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Our week away was lunches, cruising down highway to the strains of Taylor Swift, corn on the cob, watching boats, eating butter tarts and creamsicles, playing UNO, digging holes, building castles, making smores in the oven, going out for Kawartha Dairy Ice Cream, and reading Mary Poppins. Iris was impossible and so frustratingly two that sometimes the whole endeavour was too exhausting to be vacation, but it all came together in the end, even if the morning sounds of birds outside woke her up far earlier than we would have liked. I particularly enjoyed reading vintage Archie digests and doing the pie shack shimmy (see photo above).

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We came home a week ago, and spent a fun long weekend in the city hanging out with our friends. I’ve been reading some terrific new books I’m excited to be able to share with you, and trying to get work done on a big project I’m looking forward to sharing with you soon—although Iris wasn’t sleeping well at all, which has put a cramp on my “working in the evening” plans. Further cramping has ensued since my swimming rash morphed into an insane reaction this weekend, colonizing my face, which is now swollen and gross. So I am not only hideous, itchy and uncomfortable, but was prescribed super hardcore antihistamines at a walk-in clinic this morning that have rendered me totally stupid. It is possible that I’ve written this entire post in Latin, and I don’t even realize. Veni. Vidi. Itchi.

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**

CLzrWa8UwAYPPLKDermatological issues aside, my only real complaint about summer is that it’s half-done. A splendid one so far. This weekend well-spent even through the rashy trauma as I compulsively read Dear Genius: The Letters of Ursula Nordstrom, which I absolutely had to purchase used after reading Rohan Maitzen’s post about it. She writes, “If you ever read a book, or were a child, or read a book to a child–if your childhood was shaped in any way by the books you read–then you should buy this book and read it immediately.” It’s the best advice I’ve followed in ages, and I’d urge you to do the same. Certainly a window into the mind of the woman behind literary classics such as Where the Wild Things Are, Harriet the Spy, Good Night Moon, Charlotte’s Web, The Carrot Seed, Harold the Purple Crayon, and others. 500 pages and I read it in three days. I wish there was more.

July 18, 2014

En Vacance

irisThis week my website’s server crashed for 3 days, I spent every evening working for 3 hours, my work-in-progress hit 20,000 words, and Iris learned to climb up the slide. Next week, I need to get ready for our holiday, there is no day camp, and I have two deadlines. And so I am calling early vacation on Pickle Me This, though I will probably post a photo of my vacation book stack in the coming days. Stay tuned for that, and otherwise, I will see you in August!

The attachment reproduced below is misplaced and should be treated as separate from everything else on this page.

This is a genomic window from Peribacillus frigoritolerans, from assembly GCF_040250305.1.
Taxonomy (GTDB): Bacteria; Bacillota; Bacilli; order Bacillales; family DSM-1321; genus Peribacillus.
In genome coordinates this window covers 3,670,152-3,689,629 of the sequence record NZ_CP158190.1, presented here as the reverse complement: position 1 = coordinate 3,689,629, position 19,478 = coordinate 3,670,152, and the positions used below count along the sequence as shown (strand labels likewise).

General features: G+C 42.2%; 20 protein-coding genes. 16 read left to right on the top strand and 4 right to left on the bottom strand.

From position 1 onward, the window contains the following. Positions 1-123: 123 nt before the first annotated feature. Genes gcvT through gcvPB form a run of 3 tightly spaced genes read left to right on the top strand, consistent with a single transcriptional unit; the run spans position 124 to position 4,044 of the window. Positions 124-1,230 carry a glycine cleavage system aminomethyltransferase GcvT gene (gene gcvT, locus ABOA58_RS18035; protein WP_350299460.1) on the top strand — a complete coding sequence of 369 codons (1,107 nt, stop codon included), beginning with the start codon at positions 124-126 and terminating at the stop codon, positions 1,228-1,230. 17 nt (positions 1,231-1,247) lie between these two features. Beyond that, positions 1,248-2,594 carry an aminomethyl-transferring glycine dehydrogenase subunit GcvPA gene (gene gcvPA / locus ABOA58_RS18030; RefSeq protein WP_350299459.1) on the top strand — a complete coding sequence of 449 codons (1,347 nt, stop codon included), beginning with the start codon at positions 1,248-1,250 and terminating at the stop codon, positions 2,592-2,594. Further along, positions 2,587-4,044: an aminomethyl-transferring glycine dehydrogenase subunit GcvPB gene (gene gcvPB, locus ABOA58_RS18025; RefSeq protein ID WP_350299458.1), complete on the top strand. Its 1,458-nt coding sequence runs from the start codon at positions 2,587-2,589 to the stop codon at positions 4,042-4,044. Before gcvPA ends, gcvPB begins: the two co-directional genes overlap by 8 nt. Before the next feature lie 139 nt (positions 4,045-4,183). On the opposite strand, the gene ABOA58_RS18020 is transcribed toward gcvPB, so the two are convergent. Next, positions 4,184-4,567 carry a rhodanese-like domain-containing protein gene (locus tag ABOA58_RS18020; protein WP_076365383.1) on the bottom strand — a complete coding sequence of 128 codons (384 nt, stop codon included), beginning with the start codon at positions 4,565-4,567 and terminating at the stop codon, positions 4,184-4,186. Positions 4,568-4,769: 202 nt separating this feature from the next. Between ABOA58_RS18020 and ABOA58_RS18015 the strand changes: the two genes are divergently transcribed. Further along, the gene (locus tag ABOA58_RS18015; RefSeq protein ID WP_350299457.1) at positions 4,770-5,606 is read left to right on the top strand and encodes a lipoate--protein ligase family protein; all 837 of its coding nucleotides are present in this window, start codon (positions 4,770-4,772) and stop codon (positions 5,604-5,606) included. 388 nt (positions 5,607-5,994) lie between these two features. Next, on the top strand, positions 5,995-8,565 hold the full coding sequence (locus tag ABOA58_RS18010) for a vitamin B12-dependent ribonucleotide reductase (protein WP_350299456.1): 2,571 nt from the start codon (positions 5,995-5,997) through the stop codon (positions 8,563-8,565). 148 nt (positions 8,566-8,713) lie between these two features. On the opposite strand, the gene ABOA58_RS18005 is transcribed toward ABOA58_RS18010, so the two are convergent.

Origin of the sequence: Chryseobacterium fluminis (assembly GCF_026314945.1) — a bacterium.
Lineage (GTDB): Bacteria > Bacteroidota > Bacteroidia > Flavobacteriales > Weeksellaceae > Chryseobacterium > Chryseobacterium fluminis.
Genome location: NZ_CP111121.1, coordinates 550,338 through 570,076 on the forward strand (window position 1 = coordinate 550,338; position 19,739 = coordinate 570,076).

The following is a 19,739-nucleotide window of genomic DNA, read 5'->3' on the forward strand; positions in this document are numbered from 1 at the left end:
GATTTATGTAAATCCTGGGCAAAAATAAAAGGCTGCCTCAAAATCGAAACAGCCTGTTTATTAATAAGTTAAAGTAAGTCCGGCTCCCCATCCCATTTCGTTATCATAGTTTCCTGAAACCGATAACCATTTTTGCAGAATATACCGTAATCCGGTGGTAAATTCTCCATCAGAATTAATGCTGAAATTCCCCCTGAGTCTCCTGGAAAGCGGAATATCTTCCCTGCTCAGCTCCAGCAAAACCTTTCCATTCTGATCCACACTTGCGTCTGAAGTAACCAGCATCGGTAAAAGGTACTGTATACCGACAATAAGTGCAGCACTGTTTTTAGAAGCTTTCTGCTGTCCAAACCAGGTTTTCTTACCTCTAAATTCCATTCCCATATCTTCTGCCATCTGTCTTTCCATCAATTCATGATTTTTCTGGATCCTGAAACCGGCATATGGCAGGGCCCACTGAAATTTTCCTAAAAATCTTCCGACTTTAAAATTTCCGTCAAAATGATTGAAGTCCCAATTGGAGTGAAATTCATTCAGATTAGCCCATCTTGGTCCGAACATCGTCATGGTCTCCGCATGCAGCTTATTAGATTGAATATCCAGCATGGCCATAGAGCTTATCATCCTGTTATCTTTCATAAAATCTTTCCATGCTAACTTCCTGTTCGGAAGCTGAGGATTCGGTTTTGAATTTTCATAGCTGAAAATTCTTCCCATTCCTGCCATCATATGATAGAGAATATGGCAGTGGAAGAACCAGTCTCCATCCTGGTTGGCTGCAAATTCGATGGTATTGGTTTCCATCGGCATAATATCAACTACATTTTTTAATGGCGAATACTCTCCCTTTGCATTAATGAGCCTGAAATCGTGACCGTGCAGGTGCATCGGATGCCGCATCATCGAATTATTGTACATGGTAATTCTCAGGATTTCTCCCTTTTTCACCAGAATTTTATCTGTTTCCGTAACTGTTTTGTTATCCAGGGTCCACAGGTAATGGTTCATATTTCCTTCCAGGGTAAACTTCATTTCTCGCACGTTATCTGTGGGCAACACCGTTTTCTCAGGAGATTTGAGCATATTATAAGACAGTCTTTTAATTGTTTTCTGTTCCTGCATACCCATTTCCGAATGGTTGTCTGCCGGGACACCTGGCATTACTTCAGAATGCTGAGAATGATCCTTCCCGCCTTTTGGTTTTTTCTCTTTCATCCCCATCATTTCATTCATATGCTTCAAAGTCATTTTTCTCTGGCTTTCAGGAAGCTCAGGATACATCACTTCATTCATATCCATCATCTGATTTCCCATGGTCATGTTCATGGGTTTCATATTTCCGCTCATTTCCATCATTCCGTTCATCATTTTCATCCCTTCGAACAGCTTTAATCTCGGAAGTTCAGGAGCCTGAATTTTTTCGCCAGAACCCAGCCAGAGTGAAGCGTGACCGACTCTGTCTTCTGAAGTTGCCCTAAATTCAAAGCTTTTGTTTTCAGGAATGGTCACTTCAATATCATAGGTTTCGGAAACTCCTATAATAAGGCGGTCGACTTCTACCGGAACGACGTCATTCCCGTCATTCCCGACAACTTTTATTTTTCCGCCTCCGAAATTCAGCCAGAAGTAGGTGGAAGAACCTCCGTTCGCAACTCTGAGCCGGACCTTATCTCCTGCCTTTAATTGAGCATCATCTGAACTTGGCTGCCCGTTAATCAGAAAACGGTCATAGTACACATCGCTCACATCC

September 4, 2013

Easing isn’t always easy

IMG_20130904_165021Oh, summer summer. This week we’re easing out of the bliss that was. Harriet starts kindergarten on Friday, she starts her afternoon play-school program tomorrow. Stuart goes back to work on Monday, and things look interesting on that front, plus he is taking a college course that starts next week. I am also easing back into my role at 49thShelf, and looking forward to some really cool projects this Fall. And Iris is still figuring out how to be in the world, though it helps that she knows how hands and fingers work. She is 13 weeks old today, 3 months old tomorrow, a second tooth just breaking through and making the nights hard. Starting Monday, I’m going to be taking care of her solo, which is a whole new ballgame.

Today we tried out the backpack position in our Baby Trekker for the first time, and I am quite confident that it will be my liberation, by which I mean I will use to wear Iris while I make dinner and clean the house. She still takes her naps lying on my chest, and so nap-time will be me-time, by which I mean that I intend to get a lot of reading done. And I am writing these facts down here because really I’m just a bit anxious about settling into a new routine, a routine whose shape I haven’t glimpsed yet. I have a fantasy of dropping Harriet at kindergarten, Baby falls asleep in her stroller and then I head to a coffee shop to write for an hour. Though it’s probably more like 25 minutes, considering Iris’s naps. Fortunately, I have had a child before who naps for just 25 minutes, and it got better, so I am not so worried about this. I am confident the mix of working and taking care of Iris will figure itself out, but I am still not quite sure how this will happen.